Islaholic Trixie said...

I really don't think you need to raise your IQ. You amaze me with your "smarts" and writing ability.
Are you taking your library with you to Mexico?
OK...how much work did you get done on the house after reading and relaxing in the hot tub???

heatherinpardise said...

I'll take that extra book off your hands!

Laurie said...

I like Thomas Cahill. His first in the series, How the Irish Saved Civilization, was a book I purchased twice. But not my accident. I gave away my first copy to a seminary student who was too poor to buy good books. But you are not getting too old! I lose things and dates and names all of the time. Just now I was looking through my jacket and vest pockets for a phone number that was on a little piece of paper. Who knows where I left it?

glorv1 said...

Welcome to my club of senior citizens. I don't look at myself as old, I feel good, and I do try to remember what I read but sometimes it is so hard. That's life.

Steve Cotton said...

John -- I fully understand. If I had flipped through the book in a bookstore, I would have immediately recognized that I had read the book. It is exactly the same reason I hate talking on the telephone. Physical presence matters.

Wayne -- If I could figure out how to transport my library south, I would do it in a second. But it is not going to happen.

Babs -- My cousin's son keeps a detailed list of everything he has read -- and he reads a lot. Not for me.

isaholic trixie -- Thank you for the compliment. I am going to duck the question about sorting.

Heather -- I wish I could just drive by and drop it off for you.

Laurie -- If forgetting things like this was a certain sign of advancing age, I would have been old long ago.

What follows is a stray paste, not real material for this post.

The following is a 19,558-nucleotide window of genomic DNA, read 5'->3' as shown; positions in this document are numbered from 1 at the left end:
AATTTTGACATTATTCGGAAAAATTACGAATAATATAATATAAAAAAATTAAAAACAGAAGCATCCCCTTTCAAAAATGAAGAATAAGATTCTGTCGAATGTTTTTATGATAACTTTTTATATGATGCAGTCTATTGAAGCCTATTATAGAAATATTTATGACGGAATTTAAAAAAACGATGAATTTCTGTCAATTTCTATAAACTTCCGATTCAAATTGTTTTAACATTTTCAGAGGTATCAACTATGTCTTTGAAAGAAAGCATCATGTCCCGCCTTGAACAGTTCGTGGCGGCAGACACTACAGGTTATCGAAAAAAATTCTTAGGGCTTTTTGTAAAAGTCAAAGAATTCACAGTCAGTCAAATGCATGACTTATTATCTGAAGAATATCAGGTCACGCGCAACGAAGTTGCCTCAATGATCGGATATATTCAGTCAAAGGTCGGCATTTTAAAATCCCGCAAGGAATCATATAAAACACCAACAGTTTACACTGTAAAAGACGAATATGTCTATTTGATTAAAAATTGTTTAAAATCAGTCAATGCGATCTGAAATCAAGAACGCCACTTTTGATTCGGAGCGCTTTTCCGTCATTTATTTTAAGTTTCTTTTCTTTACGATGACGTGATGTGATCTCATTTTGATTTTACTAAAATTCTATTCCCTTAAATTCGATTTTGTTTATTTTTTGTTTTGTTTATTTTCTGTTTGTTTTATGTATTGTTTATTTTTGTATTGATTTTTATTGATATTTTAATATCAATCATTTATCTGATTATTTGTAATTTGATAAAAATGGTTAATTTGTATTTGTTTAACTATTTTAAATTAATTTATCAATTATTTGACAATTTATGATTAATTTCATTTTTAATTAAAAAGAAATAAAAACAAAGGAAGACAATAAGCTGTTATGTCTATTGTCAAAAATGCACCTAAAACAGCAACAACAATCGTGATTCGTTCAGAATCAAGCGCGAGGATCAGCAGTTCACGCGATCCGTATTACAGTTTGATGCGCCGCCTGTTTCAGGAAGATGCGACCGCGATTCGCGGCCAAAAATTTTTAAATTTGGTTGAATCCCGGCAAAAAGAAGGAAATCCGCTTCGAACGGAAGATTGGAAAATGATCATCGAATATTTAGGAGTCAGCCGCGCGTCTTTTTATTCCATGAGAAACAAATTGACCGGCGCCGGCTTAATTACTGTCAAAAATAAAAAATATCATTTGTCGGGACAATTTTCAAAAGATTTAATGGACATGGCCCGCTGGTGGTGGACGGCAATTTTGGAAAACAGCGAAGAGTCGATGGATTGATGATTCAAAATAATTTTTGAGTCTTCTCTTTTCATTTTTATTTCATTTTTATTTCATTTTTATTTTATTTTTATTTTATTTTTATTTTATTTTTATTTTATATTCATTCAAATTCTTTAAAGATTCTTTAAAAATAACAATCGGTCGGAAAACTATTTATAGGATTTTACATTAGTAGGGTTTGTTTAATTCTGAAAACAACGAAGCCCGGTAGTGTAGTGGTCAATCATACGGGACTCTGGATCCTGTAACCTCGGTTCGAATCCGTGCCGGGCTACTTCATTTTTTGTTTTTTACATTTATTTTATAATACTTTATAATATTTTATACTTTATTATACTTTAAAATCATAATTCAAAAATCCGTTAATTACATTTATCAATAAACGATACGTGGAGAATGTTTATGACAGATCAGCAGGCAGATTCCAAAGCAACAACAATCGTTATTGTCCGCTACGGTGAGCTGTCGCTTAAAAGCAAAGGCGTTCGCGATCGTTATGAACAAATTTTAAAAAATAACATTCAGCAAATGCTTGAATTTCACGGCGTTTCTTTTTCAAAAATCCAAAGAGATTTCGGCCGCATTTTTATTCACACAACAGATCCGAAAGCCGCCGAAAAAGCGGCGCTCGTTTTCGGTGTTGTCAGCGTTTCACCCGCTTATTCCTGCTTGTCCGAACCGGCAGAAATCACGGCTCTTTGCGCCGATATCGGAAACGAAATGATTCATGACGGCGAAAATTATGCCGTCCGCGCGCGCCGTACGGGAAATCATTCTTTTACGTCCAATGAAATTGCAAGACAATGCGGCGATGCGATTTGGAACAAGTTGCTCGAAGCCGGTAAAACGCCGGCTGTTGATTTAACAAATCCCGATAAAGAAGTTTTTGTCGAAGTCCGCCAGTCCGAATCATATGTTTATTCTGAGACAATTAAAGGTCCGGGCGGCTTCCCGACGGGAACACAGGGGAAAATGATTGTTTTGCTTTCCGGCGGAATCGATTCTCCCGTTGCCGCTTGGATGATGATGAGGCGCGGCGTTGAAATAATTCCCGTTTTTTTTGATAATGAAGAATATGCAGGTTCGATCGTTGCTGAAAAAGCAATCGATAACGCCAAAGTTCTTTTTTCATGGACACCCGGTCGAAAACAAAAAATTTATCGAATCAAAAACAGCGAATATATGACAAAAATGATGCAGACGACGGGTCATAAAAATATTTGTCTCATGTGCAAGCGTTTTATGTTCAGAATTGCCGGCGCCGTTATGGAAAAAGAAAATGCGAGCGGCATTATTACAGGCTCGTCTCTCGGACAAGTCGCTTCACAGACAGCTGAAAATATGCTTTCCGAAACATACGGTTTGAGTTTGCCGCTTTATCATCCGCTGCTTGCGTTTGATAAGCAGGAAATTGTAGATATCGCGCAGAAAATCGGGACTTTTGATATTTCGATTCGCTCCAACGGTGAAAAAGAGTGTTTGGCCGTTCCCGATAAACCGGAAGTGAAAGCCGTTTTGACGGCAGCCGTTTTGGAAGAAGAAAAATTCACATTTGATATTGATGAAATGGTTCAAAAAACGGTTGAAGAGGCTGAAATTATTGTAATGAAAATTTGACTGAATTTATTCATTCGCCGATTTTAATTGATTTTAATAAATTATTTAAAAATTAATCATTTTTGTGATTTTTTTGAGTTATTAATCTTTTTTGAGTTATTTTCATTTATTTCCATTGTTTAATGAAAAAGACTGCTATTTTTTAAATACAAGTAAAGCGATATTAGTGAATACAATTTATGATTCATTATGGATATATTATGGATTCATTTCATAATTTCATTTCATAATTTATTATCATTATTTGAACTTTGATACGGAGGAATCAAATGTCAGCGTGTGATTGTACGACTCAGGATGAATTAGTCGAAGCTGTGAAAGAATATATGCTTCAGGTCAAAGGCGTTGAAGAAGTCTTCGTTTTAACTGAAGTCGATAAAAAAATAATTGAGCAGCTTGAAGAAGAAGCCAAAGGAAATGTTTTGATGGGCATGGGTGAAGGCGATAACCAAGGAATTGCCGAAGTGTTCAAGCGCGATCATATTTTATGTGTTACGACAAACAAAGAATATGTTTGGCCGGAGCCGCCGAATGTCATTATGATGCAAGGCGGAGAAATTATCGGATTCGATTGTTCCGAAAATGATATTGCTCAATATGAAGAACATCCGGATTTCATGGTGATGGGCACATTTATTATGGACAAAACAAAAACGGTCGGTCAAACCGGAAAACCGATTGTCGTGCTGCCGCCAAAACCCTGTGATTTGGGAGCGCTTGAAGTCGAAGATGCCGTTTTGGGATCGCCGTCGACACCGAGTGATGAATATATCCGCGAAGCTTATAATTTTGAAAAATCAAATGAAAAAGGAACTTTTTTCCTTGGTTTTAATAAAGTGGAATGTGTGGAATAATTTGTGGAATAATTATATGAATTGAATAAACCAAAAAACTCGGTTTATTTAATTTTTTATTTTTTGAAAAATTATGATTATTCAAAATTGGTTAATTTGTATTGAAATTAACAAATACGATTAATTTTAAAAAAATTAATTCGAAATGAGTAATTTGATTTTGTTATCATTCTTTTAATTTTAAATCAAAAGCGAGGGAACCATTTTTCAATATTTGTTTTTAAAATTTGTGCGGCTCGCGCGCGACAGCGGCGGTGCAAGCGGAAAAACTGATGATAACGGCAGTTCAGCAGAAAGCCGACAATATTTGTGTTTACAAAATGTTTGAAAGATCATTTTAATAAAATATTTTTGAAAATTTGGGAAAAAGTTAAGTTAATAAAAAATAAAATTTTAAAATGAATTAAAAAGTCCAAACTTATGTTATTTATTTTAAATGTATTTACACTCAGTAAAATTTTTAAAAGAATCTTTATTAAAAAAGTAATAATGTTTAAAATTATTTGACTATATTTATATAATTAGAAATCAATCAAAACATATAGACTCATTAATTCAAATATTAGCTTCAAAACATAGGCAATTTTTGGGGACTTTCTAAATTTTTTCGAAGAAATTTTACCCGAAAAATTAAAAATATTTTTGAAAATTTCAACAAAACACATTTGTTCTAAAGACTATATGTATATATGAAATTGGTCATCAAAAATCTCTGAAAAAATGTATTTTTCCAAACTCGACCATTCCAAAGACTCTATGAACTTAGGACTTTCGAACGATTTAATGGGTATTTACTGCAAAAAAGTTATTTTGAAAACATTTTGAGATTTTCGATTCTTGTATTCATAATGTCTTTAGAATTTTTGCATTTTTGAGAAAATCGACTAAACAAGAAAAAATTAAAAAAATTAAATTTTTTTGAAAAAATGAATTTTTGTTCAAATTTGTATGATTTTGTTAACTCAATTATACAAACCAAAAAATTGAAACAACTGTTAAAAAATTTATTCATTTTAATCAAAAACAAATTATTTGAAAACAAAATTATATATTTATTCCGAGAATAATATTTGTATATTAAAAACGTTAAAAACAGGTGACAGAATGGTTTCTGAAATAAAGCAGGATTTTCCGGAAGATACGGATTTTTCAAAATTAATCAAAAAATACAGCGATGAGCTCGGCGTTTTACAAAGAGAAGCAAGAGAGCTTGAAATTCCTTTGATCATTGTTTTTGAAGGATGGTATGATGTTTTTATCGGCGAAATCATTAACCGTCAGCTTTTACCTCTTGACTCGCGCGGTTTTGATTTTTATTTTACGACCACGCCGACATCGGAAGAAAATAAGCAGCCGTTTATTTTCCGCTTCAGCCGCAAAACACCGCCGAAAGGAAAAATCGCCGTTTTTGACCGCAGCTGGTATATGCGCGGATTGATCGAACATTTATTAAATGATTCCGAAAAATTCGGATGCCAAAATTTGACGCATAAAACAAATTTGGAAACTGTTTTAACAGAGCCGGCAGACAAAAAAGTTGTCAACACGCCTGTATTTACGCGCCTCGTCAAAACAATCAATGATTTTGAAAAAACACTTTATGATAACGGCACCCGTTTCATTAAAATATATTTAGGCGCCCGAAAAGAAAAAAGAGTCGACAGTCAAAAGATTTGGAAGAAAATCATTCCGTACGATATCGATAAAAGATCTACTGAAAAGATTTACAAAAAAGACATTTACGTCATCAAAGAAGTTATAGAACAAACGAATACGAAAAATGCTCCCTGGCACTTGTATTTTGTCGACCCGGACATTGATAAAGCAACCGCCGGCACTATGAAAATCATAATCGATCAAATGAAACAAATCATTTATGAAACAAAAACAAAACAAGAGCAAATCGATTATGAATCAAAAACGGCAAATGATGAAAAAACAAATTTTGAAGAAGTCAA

Gloria -- I figure that when I forget something, it is merely because I have so many interesting things stuck in my head. I also suffer delusions of adequacy.

Anonymous said...

I've done this with CDs, but oddly enough, not books. Perhaps as I get older I'll buy books I've already read.

As for books in Mexico, they are absurdly expensive. At least the ones in Spanish. And I suspect that ones in English are hard to find, especially outside of the major cities. Even used books are rather expensive there.

I see your dilemma about taking the books with you. But if I were to move south, I'm not sure I could leave my books behind either.

But moving a lot of books 1,500+ miles would be a hassle. Expensive to ship.

I'm sure you'll arrive at an elegant solution.

Regards,

Kim G
Boston, MA
(which fortunately still boasts a fair number of bookstores)

Steve Cotton said...

Kim -- Whether the solutuion is elegant or not, you will be one of the first to know.

VisitLaManzanilla said...

Oh Steve! This is so funny, given that I've been in the same bookclub for 6 years and many of the women have been together as a club for over 15, we often run into that "hey, did we already read this?" And we are all in our early 40's so don't be too depressed especially if this is the first time it has happened to you!

Steve Cotton said...

If I could read the same book over and over on the beaches of La Manzanilla, I would not care.